Back to School at FamilyEducation.com
Home > Kids > Behavior and Discipline > Behavioral Problems > Behavior Modification > Behavior Makeover: Homework Battles
|

Behavior Makeover: Homework Battles

Behavior Makeover Plan
Talk to other parents. How do they feel about their kids' homework load? Ask what tips (if any) they have for minimizing nightly homework hassles. If you know parents of kids in your child's class, find out how their kids are managing the assignments. Do they think the tasks are too hard, too easy, or just right. This information will help you assess your kid's abilities.

Now it's time to take action to begin making over your kid's behavior. Use your Make over Journal to write down your thoughts and develop your plan.

  1. Think about the underlying causes of your homework battles. First, determine if your child is really capable of doing the homework. For instance, are the tasks above his abilities? Is he easily distracted? Does he have the skills needed to achieve Success? Writing a list of your concerns will help you develop a plan to deal with them.

  2. If the tasks are really too difficult (or so easy he's bored), set up a conference with his teacher to find out her or his perspective. Does your child need tutoring? Is the class too hard? Is the reading (or math) group too difficult? What changes can be made to ensure your kid does succeed? Write a plan.

  3. Think how you are reacting to these battles. Are you hovering, pleading, correcting, signing, bribing, protecting, demanding? if so, how will you change your reaction so it doesn't hinder your relationship with your kid?

  4. Now comes the big question: How much of the work is your kid doing on his own? Remember that homework is for your kid, not you. Your job is W guide, not do. Reflect on what's not working, and then make a plan to turn it around.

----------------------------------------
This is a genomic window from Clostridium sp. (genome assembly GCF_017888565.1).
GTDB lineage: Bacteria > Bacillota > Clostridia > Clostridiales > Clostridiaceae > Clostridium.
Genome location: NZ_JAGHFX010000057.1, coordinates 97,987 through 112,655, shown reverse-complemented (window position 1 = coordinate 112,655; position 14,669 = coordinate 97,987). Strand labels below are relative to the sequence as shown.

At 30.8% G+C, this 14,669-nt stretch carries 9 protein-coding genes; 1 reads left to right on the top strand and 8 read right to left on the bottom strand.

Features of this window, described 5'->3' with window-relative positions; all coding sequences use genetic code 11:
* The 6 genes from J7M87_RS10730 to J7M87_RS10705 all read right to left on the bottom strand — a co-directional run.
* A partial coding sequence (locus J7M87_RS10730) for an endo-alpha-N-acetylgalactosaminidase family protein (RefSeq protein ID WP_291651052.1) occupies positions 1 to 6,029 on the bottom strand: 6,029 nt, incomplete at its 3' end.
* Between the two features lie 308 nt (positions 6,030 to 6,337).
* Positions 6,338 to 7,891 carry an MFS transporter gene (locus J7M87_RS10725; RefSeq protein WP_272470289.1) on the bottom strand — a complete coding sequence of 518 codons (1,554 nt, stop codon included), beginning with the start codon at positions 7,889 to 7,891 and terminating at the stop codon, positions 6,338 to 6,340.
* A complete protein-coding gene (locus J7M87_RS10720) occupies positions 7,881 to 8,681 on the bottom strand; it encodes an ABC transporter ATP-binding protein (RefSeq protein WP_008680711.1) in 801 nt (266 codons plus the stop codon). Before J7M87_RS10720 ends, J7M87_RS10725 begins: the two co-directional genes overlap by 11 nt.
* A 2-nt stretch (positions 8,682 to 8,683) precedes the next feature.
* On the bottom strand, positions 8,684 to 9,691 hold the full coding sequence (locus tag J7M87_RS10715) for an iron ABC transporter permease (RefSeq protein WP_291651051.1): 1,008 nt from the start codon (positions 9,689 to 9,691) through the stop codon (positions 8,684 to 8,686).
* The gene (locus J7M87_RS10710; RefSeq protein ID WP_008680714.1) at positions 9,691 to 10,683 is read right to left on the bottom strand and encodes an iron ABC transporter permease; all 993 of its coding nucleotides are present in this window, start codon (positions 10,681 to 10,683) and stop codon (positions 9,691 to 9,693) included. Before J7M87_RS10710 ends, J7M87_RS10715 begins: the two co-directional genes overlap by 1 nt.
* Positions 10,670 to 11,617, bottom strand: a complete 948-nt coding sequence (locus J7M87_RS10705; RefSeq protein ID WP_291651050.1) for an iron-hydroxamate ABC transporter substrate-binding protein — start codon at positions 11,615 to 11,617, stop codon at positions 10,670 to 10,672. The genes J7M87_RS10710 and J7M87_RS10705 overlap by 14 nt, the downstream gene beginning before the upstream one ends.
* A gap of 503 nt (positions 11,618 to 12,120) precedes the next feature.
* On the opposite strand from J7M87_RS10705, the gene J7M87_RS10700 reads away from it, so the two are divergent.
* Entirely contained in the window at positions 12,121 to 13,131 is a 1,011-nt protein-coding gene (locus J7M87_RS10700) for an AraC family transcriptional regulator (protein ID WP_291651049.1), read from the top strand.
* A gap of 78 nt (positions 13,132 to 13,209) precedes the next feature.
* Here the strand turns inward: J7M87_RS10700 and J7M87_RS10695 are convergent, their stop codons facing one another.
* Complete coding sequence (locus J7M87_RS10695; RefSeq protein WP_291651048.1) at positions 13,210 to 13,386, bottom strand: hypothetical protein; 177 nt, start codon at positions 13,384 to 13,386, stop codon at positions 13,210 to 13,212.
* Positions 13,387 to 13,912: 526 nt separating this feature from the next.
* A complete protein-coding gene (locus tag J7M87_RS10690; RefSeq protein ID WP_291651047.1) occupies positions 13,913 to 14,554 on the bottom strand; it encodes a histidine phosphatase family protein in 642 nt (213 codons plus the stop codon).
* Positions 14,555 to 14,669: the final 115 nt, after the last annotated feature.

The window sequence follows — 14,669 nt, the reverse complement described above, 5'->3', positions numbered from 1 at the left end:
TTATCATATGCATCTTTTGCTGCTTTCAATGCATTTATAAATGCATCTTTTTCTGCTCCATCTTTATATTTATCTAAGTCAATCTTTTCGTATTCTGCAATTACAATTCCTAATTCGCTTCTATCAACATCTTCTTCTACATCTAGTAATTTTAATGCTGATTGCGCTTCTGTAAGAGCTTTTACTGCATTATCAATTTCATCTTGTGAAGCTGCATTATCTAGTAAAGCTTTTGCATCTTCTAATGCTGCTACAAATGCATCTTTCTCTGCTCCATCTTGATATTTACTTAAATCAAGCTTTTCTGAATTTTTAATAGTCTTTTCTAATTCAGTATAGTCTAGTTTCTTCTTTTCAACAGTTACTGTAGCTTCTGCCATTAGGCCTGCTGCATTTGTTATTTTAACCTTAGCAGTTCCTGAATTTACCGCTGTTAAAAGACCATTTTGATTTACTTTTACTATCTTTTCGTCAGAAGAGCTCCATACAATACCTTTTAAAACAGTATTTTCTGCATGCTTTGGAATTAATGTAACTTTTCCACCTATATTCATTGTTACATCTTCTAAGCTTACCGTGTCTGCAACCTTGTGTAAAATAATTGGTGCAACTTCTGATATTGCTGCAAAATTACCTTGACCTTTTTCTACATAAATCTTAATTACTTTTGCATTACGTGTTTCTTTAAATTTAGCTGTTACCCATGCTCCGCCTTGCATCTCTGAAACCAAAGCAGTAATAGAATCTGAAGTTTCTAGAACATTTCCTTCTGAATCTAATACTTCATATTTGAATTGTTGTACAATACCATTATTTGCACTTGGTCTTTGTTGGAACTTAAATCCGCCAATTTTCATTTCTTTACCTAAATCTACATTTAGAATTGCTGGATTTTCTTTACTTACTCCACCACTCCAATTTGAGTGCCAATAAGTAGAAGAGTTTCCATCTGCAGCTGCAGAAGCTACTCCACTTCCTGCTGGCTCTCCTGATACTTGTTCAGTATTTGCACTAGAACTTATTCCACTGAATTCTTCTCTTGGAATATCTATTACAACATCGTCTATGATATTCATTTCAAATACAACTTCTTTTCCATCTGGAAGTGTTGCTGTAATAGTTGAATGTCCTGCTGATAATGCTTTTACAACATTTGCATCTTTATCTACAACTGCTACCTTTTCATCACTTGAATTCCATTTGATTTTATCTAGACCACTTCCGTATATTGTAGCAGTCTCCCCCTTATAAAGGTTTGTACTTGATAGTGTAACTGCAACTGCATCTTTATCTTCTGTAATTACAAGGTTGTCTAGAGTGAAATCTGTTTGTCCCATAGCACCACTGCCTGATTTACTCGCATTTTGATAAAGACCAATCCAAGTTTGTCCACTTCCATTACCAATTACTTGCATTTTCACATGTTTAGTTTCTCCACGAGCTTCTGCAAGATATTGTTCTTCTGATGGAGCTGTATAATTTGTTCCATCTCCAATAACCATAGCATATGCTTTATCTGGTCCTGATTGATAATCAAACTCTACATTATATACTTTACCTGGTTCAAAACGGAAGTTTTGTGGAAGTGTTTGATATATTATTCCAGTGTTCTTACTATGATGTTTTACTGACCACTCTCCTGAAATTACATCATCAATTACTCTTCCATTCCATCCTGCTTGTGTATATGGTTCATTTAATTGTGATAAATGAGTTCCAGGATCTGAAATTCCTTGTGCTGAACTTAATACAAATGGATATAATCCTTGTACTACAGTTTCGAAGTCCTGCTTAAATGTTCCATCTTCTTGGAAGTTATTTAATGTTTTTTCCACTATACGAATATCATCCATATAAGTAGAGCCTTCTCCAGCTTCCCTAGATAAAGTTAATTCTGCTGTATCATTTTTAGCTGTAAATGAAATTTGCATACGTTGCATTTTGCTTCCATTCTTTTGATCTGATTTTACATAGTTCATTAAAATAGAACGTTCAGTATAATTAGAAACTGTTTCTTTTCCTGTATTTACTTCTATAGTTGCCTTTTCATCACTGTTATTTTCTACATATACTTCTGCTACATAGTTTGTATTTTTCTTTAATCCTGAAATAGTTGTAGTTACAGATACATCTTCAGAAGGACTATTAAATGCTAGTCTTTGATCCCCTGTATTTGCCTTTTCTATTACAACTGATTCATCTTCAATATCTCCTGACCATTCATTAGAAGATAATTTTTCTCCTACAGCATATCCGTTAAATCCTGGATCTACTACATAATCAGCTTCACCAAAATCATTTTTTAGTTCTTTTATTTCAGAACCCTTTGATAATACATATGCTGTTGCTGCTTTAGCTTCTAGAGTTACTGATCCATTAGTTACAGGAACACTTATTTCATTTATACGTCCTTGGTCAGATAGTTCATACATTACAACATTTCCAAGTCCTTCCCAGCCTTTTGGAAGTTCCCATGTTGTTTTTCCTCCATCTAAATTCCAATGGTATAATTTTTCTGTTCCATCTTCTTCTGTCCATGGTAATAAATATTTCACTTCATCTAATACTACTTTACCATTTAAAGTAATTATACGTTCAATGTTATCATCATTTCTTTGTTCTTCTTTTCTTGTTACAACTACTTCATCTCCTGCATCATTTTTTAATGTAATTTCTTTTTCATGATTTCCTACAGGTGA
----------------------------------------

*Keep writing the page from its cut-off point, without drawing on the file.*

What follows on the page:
5. Reread the eight strategies. Then choose the two that might help your kid the most. Write out the steps you'll take to ensure that you succeed.

  6. If you find your child is really having a difficult time with homework or your relationship with him is suffering, consider hiring a tutor. Ask your teacher or other parents for recommendations. HINT: Don't overlook a high school student as a possible tutor.


|

From No More Misbehavin' by Michele Borba, Ed.D. Copyright © 2003 by Michele Borba. All rights reserved. Used by arrangement with John Wiley & Sons, Inc.

Buy the book at www.amazon.com.


August 29, 2014



Eating a colorful diet or fruits and veggies helps ensure your child is getting the nutrients he needs to keep his brain sharp while at school. Aim to pack three or more different colored foods in his lunch (or for snack) every day.


stay connected

Sign up for our free email newsletters and receive the latest advice and information on all things parenting.

Enter your email address to sign up or manage your account.

Facebook icon Twitter icon Follow Us on Pinterest

editor’s picks

get ready for school!

We’ve got your
shopping list,
lunch menu,
and more.

GO

highlights

Join BIC on our mission to save handwriting and Fight For Your Write! Writing helps kids become better readers, boosts their confidence and sparks their creativity. Visit BICFightForYourWrite.com to sign our petition to save handwriting!

11 Coolest Lunch Boxes for Kids
Send your child's lunch to school in style! Check out our picks for the 11 best lunch boxes with great features from BPA-free accessories to spill-resistant fabric.

7 Important Back-to-School Safety Tips
Follow these back-to-school safety tips to make sure your child stays safe on the way to school, in the classroom, and while on the playground.

Kindergarten Readiness App Wins Gold
Our Kindergarten Readiness app won the Gold Award of Excellence in the educational category at the 2014 Communicator Awards. This valuable checklist comes with games and activities to help your child practice the essential skills she needs for kindergarten. Download the Kindergarten Readiness app today!